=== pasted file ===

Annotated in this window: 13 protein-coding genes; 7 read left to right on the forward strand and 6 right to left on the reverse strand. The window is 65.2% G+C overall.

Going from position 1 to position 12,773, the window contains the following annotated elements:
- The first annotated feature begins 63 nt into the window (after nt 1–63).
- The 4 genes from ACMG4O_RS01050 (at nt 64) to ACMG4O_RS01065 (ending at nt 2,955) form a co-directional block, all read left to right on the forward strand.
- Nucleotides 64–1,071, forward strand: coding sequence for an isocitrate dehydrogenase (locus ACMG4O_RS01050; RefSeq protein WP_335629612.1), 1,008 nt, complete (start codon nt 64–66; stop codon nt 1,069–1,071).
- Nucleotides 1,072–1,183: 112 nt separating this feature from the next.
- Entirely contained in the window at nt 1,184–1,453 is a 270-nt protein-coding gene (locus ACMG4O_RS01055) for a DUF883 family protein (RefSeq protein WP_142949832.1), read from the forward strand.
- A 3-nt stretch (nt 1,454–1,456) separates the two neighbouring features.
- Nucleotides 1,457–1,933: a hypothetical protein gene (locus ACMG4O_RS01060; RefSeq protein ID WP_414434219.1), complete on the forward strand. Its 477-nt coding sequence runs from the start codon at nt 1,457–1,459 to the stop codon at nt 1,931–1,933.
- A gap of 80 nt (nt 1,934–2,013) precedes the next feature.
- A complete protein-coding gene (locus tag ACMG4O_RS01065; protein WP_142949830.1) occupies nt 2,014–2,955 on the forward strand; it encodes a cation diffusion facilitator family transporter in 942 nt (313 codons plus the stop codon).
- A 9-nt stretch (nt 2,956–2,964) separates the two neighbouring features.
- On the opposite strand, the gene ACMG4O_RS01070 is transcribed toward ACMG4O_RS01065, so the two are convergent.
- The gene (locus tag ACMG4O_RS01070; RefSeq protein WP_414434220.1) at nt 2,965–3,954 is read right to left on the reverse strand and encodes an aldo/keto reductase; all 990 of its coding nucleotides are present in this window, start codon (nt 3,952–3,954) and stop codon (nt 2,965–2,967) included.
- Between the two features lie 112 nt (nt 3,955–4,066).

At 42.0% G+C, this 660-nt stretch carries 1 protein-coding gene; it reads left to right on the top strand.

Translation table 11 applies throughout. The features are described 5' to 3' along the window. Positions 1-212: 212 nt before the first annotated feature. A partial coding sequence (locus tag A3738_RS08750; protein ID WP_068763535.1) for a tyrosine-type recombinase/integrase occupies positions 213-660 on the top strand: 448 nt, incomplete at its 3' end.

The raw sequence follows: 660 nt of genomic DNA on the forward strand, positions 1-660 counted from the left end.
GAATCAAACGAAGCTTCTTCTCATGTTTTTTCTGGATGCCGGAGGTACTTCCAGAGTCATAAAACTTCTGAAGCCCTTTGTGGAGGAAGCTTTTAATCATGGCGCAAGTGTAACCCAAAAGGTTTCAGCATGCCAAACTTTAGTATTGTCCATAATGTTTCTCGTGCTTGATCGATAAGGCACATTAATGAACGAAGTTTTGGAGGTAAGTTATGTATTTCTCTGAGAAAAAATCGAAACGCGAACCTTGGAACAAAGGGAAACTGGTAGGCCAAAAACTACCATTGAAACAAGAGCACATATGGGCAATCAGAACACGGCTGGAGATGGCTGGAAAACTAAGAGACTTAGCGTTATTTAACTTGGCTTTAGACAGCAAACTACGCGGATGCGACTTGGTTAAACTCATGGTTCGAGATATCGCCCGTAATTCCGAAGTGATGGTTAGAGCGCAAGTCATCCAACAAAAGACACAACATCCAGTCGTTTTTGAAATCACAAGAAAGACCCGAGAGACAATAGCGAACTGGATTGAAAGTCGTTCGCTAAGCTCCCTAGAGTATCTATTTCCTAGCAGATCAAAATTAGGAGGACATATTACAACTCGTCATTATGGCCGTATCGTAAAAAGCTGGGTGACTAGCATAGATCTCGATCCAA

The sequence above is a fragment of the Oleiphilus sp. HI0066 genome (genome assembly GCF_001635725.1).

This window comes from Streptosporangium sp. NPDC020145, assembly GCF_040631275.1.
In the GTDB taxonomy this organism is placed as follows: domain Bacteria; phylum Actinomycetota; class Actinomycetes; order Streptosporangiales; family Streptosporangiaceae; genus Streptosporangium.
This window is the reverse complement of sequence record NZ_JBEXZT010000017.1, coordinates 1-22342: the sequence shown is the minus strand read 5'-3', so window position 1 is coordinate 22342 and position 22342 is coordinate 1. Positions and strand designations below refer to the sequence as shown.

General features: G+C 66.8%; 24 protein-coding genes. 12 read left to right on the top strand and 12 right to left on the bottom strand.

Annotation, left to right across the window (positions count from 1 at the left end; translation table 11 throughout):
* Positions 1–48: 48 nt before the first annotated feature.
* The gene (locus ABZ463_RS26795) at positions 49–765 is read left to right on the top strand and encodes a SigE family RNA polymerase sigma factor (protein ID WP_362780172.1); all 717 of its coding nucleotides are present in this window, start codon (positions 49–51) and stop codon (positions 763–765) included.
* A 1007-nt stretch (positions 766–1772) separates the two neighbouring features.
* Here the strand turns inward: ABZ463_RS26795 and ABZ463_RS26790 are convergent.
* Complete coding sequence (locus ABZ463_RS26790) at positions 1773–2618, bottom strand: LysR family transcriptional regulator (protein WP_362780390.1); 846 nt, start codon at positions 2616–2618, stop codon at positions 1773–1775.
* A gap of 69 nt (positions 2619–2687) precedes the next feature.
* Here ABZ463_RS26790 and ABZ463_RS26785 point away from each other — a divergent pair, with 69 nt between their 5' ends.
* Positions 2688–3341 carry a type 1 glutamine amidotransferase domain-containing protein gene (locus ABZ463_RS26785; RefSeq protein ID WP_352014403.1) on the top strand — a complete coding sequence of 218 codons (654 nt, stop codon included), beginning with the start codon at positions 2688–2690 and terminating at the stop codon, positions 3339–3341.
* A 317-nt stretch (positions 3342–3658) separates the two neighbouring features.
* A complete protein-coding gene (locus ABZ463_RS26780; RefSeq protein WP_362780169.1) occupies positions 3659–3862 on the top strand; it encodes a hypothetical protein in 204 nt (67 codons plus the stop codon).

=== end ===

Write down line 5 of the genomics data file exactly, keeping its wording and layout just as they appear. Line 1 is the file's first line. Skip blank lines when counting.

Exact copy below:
- Nucleotides 64–1,071, forward strand: coding sequence for an isocitrate dehydrogenase (locus ACMG4O_RS01050; RefSeq protein WP_335629612.1), 1,008 nt, complete (start codon nt 64–66; stop codon nt 1,069–1,071).